History (from Greekἱστορία, historia, meaning ‘inquiry; knowledge acquired by investigation’) is the past as it is described in written documents, and the study thereof.
Events occurring before written records are considered prehistory. “History” is an umbrella term that relates to past events as well as the memory, discovery, collection, organization, presentation, and interpretation of information about these events. Scholars who write about history are called historians.
History also includes the academic discipline which uses a narrative to examine and analyse a sequence of past events, and objectively determine the patterns of cause and effect that determine them. Historians sometimes debate the nature of history and its usefulness by discussing the study of the discipline as an end in itself and as a way of providing “perspective” on the problems of the present.
Stories common to a particular culture, but not supported by external sources (such as the tales surrounding King Arthur), are usually classified as cultural heritage or legends, because they do not show the “disinterested investigation” required of the discipline of history. Herodotus, a 5th-century BC Greek historian is often considered within the Western tradition to be the “father of history”, or by some the “father of lies”, and, along with his contemporary Thucydides, helped form the foundations for the modern study of human history. Their works continue to be read today, and the gap between the culture-focused Herodotus and the military-focused Thucydides remains a point of contention or approach in modern historical writing. In East Asia, a state chronicle, the Spring and Autumn Annals, was known to be compiled from as early as 722 BC although only 2nd-century BC texts have survived.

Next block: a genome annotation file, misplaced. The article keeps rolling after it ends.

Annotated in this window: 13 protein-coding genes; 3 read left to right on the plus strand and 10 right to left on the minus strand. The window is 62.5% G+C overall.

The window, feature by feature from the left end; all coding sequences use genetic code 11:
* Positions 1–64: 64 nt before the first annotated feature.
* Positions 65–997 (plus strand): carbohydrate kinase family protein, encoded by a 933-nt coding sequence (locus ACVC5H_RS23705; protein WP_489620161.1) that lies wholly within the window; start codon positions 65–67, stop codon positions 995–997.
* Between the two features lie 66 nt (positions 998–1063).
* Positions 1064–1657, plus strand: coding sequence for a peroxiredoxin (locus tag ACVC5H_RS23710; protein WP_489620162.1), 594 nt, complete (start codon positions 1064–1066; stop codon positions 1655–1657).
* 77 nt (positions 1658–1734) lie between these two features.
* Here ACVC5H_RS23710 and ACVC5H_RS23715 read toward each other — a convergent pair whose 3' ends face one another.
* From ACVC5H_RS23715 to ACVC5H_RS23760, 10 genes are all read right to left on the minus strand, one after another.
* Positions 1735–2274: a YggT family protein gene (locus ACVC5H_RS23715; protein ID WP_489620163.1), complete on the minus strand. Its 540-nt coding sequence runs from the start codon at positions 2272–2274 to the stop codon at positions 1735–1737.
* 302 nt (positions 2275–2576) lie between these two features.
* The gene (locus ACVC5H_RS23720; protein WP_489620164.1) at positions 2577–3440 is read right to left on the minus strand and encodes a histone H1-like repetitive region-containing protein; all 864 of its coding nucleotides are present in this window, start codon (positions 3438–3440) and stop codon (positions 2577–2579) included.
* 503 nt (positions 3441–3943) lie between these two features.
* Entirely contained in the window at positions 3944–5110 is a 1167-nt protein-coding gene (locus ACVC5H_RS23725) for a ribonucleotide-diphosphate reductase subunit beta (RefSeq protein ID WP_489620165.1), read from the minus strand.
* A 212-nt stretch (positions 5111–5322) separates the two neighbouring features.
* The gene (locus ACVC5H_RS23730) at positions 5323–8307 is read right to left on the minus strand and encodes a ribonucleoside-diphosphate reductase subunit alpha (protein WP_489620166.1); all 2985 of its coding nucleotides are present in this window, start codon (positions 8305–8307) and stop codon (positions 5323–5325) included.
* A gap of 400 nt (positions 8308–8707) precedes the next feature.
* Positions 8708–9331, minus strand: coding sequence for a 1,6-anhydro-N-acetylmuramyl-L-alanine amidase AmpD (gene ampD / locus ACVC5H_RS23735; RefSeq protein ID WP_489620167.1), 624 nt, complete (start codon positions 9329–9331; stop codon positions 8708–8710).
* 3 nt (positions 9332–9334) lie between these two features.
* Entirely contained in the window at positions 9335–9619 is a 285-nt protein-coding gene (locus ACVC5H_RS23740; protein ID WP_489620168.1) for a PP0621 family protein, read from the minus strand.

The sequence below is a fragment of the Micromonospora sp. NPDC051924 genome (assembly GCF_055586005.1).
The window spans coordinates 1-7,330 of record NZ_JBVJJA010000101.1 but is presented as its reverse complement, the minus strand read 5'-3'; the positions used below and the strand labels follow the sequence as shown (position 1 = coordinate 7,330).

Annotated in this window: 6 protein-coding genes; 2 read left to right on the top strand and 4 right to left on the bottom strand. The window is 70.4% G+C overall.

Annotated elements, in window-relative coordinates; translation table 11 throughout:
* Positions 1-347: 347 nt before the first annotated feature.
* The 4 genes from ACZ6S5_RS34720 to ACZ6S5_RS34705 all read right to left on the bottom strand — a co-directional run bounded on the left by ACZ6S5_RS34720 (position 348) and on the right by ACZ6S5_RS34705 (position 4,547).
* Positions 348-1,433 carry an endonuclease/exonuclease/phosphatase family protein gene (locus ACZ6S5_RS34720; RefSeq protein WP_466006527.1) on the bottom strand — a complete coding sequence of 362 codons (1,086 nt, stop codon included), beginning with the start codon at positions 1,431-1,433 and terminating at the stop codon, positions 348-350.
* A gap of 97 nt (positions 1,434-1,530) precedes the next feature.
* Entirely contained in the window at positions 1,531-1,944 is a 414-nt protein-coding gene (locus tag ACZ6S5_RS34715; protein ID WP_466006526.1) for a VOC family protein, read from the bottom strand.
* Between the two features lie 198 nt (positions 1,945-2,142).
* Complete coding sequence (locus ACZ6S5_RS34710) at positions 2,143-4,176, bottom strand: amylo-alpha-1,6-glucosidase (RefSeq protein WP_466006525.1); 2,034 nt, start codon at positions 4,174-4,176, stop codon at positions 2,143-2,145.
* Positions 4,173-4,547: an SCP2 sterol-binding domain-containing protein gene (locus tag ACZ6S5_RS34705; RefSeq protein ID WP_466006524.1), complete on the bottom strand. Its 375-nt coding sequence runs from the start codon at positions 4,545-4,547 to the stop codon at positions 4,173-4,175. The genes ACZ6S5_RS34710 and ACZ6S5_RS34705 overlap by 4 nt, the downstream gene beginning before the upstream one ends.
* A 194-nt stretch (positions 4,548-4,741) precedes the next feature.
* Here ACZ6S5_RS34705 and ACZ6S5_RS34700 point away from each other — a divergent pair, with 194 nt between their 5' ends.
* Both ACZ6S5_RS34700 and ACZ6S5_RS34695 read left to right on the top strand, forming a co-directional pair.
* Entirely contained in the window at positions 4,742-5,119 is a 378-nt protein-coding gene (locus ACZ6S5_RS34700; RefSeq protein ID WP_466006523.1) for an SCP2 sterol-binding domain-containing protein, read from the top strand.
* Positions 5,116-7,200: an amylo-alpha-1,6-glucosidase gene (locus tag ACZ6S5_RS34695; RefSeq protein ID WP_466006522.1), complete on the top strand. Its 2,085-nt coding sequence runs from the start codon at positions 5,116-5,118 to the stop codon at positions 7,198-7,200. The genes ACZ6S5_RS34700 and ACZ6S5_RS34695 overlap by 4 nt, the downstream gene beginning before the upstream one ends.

Ancient influences have helped spawn variant interpretations of the nature of history which have evolved over the centuries and continue to change today. The modern study of history is wide-ranging, and includes the study of specific regions and the study of certain topical or thematical elements of historical investigation. Often history is taught as part of primary and secondary education, and the academic study of history is a major discipline in university studies.
adding page while reading linda tuhiwai smith’s decolonizing methodologies:
what it feels like, to be present while your history is erased before your eyes, dismissed as irrelevant, ignored or rendered as the lunatic ravings of drunken old people..
what we need is a reset. at this point.. delving into history.. just perpetuates the system.. as we keep on proving.. over and over and over ..
literacy, as one ie, was used as a criterion for assessing the development of a society and its progress to a stage where history can be said to being.. their literacy (china, japan) did not count as a record of legit knowledge..
hegel usually regarded as the ‘founding father’ of history in the sense outline here.. hegel conceived of the fully human subject as someone capable of ‘creating his own history’.. .. as robert young argues, ‘the entire hegelian machinery simply lays down the operation of a system already in place, already operating in everyday life’.. many
predicated on a sense of otherness.. views that invite a comparison..
history was the story of people who were regarded as fully human.. others who were not regarded as human (that is, capable of self actualization) were prehistoric..
(was) a system of social ordering..
a further set of important ideas embedded int eh modernist view of history relates to the origins (causes) and nature of social change.. there was a general belief that not only could individuals remake themselves but so could societies.. history in this view began w the emergence of the rational individual and the modern industrialized society.. however, there is something more to this idea in terms of how history came to be conceptualized as a method. the connection to the industrial state is significant because it highlights what was regarded as being worthy of history.. the people and groups who ‘made ‘history were the people who developed the underpinnings of the state – the economists, scientists, bureaucrats and philosophers.. that they were all men of a certain class and race was ‘natural’ because they were regarded (naturally ) as fully rational, self actualizing human beings capable therefore of creating social change, that is history. the day to day lives of ‘ordinary’ people and of women did not become a concern of history until much more recently..